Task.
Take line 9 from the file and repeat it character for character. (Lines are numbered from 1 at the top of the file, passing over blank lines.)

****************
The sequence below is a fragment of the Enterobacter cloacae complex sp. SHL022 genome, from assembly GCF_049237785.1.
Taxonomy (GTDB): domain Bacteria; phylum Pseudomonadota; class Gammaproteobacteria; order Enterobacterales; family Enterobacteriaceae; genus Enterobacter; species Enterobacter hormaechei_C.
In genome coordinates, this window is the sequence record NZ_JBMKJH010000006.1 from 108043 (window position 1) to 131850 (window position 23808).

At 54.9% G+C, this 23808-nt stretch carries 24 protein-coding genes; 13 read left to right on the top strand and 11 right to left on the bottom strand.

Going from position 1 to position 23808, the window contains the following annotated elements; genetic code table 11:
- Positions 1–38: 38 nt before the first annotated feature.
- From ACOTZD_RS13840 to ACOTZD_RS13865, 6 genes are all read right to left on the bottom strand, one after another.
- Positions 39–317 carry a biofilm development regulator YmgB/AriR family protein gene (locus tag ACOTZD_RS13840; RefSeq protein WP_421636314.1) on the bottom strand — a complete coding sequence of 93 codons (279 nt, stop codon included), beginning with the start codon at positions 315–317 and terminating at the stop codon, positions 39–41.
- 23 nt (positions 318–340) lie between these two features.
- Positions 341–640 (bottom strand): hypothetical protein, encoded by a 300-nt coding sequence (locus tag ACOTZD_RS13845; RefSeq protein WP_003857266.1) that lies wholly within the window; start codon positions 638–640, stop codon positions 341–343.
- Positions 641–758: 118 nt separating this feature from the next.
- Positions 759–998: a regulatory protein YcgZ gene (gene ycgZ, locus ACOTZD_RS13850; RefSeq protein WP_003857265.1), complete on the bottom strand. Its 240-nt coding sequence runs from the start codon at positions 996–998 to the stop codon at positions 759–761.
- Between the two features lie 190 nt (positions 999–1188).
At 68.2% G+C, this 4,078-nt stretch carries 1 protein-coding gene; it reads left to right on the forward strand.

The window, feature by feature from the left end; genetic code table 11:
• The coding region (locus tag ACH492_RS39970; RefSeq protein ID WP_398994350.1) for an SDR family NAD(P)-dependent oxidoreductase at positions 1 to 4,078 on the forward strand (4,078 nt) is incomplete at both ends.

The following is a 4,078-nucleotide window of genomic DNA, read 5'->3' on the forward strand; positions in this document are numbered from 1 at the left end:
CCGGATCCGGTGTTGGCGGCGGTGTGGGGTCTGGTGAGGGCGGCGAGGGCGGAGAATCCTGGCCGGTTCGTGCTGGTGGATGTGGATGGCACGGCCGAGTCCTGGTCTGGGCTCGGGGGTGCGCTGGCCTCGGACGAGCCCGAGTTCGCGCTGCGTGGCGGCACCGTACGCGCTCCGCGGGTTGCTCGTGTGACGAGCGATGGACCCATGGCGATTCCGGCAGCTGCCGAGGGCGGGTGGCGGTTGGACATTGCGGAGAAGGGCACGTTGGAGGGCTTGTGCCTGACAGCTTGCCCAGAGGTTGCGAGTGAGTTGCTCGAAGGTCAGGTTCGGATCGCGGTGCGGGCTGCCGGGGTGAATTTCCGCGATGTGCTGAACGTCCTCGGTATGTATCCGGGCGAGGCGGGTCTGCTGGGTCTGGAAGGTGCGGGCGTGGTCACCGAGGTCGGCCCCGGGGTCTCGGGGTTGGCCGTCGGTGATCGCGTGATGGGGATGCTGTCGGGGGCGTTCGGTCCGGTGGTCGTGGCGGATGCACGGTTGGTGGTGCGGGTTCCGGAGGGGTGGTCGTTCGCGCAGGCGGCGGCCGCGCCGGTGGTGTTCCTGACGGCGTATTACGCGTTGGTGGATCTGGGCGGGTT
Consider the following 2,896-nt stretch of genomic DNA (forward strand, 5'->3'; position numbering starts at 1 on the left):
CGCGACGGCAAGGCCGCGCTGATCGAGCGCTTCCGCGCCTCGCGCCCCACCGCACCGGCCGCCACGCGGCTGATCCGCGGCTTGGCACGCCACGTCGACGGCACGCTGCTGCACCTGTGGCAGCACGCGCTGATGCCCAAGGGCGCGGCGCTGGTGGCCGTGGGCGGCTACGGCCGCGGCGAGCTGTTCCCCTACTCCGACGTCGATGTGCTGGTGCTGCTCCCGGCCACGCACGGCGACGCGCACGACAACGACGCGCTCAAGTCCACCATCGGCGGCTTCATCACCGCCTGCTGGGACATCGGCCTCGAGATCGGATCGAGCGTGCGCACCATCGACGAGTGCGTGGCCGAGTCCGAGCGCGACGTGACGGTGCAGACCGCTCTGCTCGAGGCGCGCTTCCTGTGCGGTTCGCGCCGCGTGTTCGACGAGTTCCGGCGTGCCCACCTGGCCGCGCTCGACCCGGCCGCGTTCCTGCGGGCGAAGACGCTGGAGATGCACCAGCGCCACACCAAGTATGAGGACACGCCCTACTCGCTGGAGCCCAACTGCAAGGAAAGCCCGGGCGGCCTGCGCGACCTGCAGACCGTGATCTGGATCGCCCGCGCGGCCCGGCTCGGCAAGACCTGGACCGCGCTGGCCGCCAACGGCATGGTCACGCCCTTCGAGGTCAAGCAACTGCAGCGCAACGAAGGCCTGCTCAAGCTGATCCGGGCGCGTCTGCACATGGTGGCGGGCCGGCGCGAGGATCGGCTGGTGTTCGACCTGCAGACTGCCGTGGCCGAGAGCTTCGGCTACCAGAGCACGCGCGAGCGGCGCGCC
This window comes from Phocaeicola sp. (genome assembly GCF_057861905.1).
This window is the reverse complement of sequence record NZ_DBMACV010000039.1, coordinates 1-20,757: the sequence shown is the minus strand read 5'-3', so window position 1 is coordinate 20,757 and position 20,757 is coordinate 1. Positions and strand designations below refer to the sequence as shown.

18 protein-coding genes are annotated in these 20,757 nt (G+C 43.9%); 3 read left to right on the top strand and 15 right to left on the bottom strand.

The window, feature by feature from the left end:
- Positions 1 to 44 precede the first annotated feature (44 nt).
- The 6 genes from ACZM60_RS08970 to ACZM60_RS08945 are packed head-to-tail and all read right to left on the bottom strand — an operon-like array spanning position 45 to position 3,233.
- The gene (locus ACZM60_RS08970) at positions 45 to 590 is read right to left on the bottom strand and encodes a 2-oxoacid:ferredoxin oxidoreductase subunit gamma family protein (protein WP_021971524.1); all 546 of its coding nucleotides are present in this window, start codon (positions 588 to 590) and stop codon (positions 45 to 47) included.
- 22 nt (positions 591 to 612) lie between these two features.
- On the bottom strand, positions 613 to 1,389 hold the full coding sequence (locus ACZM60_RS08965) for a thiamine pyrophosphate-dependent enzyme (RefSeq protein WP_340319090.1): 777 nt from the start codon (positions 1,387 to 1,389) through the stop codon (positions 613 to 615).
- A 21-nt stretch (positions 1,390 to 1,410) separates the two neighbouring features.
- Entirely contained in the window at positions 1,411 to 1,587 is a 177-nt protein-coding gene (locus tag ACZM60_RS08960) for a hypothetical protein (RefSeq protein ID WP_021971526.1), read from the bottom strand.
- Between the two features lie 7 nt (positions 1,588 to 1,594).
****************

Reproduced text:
- 23 nt (positions 318–340) lie between these two features.